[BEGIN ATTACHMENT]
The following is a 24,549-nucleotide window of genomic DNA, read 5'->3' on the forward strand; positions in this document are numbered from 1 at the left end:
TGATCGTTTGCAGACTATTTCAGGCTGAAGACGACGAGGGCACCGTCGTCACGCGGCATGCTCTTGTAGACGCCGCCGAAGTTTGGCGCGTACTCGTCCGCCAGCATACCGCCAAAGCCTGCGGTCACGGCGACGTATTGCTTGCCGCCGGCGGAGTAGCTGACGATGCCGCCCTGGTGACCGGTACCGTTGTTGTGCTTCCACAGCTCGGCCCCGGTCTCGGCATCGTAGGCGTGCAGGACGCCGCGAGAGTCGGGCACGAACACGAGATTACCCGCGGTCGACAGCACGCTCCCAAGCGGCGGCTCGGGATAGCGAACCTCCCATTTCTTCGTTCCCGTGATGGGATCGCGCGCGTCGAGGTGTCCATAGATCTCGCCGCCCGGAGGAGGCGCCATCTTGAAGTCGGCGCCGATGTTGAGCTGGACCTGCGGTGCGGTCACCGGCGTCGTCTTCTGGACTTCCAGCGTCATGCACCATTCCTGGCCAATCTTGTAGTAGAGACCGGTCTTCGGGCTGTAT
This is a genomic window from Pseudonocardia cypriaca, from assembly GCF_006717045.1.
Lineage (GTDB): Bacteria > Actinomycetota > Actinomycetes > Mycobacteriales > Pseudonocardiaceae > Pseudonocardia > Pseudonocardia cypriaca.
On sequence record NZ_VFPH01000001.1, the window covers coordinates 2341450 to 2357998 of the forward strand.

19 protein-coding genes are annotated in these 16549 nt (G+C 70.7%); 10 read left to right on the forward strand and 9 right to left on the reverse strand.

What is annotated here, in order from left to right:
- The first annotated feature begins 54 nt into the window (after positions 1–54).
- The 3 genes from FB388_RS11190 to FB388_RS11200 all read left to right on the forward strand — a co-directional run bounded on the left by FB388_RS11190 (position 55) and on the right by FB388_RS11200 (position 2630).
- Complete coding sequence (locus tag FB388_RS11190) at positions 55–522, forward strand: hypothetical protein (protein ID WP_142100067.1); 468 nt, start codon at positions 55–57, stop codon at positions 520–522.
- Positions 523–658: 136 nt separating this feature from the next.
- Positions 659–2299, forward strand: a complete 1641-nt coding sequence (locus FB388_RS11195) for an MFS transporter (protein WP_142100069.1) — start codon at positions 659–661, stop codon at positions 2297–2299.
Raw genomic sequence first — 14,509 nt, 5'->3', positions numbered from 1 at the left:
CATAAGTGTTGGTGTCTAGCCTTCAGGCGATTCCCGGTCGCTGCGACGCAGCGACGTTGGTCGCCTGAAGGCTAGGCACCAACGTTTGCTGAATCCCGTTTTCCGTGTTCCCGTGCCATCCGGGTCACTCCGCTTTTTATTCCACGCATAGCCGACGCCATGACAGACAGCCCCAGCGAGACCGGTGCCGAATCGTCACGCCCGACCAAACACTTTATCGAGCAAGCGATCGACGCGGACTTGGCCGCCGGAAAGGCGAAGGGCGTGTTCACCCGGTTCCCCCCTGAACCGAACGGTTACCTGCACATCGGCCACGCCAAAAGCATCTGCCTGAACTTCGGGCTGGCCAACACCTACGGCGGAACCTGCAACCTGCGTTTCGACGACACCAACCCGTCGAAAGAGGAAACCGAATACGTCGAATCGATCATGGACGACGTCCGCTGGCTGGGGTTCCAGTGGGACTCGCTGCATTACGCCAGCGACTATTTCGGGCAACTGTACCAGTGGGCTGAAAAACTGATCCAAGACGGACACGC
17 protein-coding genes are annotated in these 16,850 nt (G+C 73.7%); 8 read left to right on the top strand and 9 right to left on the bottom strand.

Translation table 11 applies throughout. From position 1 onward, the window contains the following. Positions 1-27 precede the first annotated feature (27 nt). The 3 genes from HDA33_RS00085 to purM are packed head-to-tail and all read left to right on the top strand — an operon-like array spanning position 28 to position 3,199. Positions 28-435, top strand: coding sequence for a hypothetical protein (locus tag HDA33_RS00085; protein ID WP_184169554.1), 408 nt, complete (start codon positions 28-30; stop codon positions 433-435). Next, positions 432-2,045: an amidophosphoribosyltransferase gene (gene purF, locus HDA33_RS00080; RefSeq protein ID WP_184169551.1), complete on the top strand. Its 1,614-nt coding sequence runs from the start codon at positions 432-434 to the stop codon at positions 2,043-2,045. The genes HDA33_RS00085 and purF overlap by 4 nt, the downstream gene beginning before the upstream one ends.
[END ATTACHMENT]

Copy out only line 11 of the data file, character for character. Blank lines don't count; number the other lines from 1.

- Positions 523–658: 136 nt separating this feature from the next.